A tooth cavity is a decayed area in the tooth, forming a hole in the enamel (outer hard surface of the tooth), which gradually proceeds inwards. It is caused by gradual erosion of the tooth and if left untreated for a long period, it can involve the dentin layer of the tooth as well and may finally reach the pulp cavity. A cavity in the tooth may cause severe toothache and could ultimately lead to loss of the tooth.
The formation of cavities, or dental caries, caused by tooth decay is one of the most common tooth disorders that occur not only in children but in people of all ages. Cavities take a long time to form – often months or years – so the aim should be to detect and arrest tooth decay and prevent cavity formation in the very early stage.
Structure of a Tooth
A tooth is divided into 3 parts :
- Crown is the part of the tooth that protrudes out of the gum and is visible.
- Neck is the part of the tooth at the gum line, between the crown and the root.
- Root is the part of the tooth that lies inside the gum. Some teeth, such as the incisors and canine, have one root, while the premolars and molars have 4 roots each.
A tooth is made up of a number of layers, from the outermost hard enamel to the soft innermost part of the tooth, known as the pulp.
- This is the white, outermost layer of the tooth.
- It is the hardest substance in the body (composed mainly of calcium phosphate), which covers the exposed part of the tooth above the gums, forming the crown.
- The enamel helps to protect the dentin which lies beneath it.
- It does not have any nerve endings in the enamel.
- This forms the main mass of the tooth.
- The structure of dentin may be compared to bone and it is less hard than enamel.
- There are tiny tubules within the dentin which connect with the nerves in the pulp cavity, thus making the dentin sensitive to stimuli.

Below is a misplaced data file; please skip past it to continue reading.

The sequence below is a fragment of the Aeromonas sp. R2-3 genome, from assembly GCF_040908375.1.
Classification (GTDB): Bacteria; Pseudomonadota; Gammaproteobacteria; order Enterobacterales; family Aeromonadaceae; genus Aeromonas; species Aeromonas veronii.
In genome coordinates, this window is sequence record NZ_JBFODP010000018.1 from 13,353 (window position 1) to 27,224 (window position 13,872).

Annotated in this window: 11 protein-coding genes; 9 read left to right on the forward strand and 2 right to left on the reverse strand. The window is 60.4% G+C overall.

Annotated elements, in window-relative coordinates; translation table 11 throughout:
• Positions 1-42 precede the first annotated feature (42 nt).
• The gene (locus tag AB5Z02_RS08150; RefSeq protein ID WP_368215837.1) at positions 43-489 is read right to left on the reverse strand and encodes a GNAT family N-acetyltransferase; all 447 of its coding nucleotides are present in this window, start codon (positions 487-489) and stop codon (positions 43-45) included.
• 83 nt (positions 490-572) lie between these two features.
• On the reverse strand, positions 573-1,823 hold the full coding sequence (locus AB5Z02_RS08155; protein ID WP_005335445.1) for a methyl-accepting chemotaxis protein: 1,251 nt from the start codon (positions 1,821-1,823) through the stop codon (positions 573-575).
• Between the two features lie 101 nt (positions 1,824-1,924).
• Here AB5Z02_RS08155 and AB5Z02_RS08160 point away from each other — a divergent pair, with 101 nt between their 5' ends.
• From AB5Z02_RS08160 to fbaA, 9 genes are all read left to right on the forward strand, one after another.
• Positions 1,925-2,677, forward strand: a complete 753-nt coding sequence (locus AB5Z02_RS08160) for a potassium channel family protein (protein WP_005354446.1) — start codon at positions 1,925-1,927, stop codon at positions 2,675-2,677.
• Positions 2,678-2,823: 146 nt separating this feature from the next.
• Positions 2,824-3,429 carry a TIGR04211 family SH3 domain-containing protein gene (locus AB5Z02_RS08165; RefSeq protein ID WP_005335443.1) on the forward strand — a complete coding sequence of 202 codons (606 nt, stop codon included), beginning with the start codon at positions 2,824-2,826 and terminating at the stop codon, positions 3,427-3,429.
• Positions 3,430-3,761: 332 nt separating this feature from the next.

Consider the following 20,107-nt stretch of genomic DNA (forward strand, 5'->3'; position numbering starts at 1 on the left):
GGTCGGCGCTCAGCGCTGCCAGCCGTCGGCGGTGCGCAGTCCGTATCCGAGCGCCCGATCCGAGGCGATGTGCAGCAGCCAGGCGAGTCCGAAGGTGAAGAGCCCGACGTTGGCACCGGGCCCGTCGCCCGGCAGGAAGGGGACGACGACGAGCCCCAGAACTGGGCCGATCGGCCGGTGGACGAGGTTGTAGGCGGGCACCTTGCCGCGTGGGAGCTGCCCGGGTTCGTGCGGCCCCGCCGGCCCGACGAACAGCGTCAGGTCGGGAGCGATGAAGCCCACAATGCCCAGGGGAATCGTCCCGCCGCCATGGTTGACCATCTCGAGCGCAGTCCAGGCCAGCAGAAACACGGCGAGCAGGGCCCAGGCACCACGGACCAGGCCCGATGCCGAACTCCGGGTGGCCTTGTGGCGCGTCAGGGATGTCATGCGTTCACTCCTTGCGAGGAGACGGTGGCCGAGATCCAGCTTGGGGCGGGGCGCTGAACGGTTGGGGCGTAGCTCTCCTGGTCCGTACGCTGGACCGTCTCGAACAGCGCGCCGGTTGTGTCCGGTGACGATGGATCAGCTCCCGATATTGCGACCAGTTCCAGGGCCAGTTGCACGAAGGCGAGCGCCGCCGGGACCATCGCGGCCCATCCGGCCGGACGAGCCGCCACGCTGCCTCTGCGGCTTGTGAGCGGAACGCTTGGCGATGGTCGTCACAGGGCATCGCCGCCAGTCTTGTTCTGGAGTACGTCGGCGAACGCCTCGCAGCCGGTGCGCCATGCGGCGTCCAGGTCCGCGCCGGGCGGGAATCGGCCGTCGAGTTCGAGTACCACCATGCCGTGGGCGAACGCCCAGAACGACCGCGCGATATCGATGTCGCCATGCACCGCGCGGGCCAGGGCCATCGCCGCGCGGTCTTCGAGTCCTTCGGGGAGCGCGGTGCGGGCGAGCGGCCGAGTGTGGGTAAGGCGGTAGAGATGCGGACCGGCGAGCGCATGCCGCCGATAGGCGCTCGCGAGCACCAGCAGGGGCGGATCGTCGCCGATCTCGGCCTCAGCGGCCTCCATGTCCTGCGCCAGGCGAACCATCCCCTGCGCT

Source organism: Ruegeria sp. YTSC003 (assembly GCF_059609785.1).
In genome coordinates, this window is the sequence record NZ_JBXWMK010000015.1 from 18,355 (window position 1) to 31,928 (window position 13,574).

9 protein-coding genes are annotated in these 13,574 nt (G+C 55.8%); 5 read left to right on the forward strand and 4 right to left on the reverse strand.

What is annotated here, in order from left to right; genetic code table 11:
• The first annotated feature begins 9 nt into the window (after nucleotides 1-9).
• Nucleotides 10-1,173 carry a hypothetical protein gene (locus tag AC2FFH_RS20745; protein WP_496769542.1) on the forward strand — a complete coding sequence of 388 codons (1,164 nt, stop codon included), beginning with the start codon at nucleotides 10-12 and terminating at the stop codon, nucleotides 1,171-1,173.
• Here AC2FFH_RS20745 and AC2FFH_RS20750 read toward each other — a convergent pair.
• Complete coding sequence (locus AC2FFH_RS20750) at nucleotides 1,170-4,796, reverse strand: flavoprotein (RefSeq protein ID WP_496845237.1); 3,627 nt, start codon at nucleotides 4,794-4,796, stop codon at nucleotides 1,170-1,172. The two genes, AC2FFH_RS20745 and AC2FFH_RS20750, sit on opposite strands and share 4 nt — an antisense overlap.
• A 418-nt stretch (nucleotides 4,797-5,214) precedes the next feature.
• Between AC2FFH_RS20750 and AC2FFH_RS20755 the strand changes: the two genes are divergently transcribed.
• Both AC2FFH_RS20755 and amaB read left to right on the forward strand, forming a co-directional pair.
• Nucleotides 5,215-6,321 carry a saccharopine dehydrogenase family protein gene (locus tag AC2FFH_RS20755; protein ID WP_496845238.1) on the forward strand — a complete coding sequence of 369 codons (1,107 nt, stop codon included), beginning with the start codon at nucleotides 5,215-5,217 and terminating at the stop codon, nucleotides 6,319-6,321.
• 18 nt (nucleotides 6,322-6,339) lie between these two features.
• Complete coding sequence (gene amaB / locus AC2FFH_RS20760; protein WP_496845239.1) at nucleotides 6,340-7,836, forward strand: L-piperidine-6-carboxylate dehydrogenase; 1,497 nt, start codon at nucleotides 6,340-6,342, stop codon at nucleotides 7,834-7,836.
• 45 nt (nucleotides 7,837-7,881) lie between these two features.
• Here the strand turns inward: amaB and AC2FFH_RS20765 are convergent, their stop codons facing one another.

- The covering over the dentum which likes in the gum (over the root).
- It is a hard bone-like substance.
- Periodontal membrane
- This membrane is attached to the cementum and binds the root of the tooth to the jaw bone.
- Elastic fibers in the membrane allow some amount of movement of the tooth within the bony socket.
- This is the soft central area of the tooth.
- Blood vessels and nerves run through the pulp of the tooth.
- Root canal
- This is the extension of the pulp within the root of the tooth.
- An opening in the cementum at the tip of the root connects the root canal to the neighboring tissues.
- The nerves and blood vessels of the tooth enter the pulp through this opening.
How does a Tooth Cavity Form?
There are many types of bacteria normally present in the mouth but certain acid-producing species are commonly involved in causing tooth decay.
When food, especially those high carbohydrates, remain on the teeth for a prolonged period of time, either due to improper brushing or not rinsing the mouth after a meal, these bacteria act on the food and produce acids.
Plaque formation occurs as a result of build-up of food debris and bacteria on the tooth surfaces. Acids produced by the bacteria cause tooth decay by gradually eroding the enamel layer, leading to cavities or caries.
Symptoms of a Tooth Cavity
- In the very early stages, when a cavity is restricted to the enamel, there will be no pain since the enamel does not have any nerve endings.
- In later stages, when the dentin is involved, there will be pain (toothache) on consuming sweet, hot or cold food or drinks.
- When the cavity runs deep and the pulp gets involved, there will be pain even after removal of the stimulus (such as cold water). There may be spontaneous toothache even without any stimulus.
- The pain may stop temporarily in very late stages if the pulp dies. Root infection or inflammation may cause pain on biting or if the tooth is pressed upon by the tongue or a finger.
- If the infection leads to abscess formation, there will be constant pain, made worse on biting.